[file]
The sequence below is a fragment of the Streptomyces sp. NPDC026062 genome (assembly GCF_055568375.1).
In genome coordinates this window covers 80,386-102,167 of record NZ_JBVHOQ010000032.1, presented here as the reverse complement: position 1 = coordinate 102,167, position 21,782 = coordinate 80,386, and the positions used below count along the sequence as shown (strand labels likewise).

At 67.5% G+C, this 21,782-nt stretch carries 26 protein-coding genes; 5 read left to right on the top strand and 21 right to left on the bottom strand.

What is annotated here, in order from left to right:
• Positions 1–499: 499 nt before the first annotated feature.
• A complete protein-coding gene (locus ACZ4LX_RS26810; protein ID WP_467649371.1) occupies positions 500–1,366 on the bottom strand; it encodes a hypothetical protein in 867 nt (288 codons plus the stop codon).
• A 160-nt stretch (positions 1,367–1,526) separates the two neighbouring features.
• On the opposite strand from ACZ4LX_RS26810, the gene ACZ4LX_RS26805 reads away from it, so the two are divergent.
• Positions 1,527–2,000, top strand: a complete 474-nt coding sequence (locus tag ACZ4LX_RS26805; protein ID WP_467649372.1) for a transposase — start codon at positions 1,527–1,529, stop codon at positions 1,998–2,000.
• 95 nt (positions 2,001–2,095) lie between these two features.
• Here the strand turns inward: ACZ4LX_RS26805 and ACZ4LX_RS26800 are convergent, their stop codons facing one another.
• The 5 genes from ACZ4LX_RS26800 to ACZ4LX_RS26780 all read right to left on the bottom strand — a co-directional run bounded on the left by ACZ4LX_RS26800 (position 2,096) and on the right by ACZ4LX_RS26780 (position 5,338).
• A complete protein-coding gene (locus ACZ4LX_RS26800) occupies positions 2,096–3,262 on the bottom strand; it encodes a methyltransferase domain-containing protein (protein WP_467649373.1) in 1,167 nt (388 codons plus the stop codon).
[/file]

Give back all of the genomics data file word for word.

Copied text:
The sequence below is a fragment of the Streptomyces sp. NPDC026062 genome (assembly GCF_055568375.1).
In genome coordinates this window covers 80,386-102,167 of record NZ_JBVHOQ010000032.1, presented here as the reverse complement: position 1 = coordinate 102,167, position 21,782 = coordinate 80,386, and the positions used below count along the sequence as shown (strand labels likewise).

At 67.5% G+C, this 21,782-nt stretch carries 26 protein-coding genes; 5 read left to right on the top strand and 21 right to left on the bottom strand.

What is annotated here, in order from left to right:
• Positions 1–499: 499 nt before the first annotated feature.
• A complete protein-coding gene (locus ACZ4LX_RS26810; protein ID WP_467649371.1) occupies positions 500–1,366 on the bottom strand; it encodes a hypothetical protein in 867 nt (288 codons plus the stop codon).
• A 160-nt stretch (positions 1,367–1,526) separates the two neighbouring features.
• On the opposite strand from ACZ4LX_RS26810, the gene ACZ4LX_RS26805 reads away from it, so the two are divergent.
• Positions 1,527–2,000, top strand: a complete 474-nt coding sequence (locus tag ACZ4LX_RS26805; protein ID WP_467649372.1) for a transposase — start codon at positions 1,527–1,529, stop codon at positions 1,998–2,000.
• 95 nt (positions 2,001–2,095) lie between these two features.
• Here the strand turns inward: ACZ4LX_RS26805 and ACZ4LX_RS26800 are convergent, their stop codons facing one another.
• The 5 genes from ACZ4LX_RS26800 to ACZ4LX_RS26780 all read right to left on the bottom strand — a co-directional run bounded on the left by ACZ4LX_RS26800 (position 2,096) and on the right by ACZ4LX_RS26780 (position 5,338).
• A complete protein-coding gene (locus ACZ4LX_RS26800) occupies positions 2,096–3,262 on the bottom strand; it encodes a methyltransferase domain-containing protein (protein WP_467649373.1) in 1,167 nt (388 codons plus the stop codon).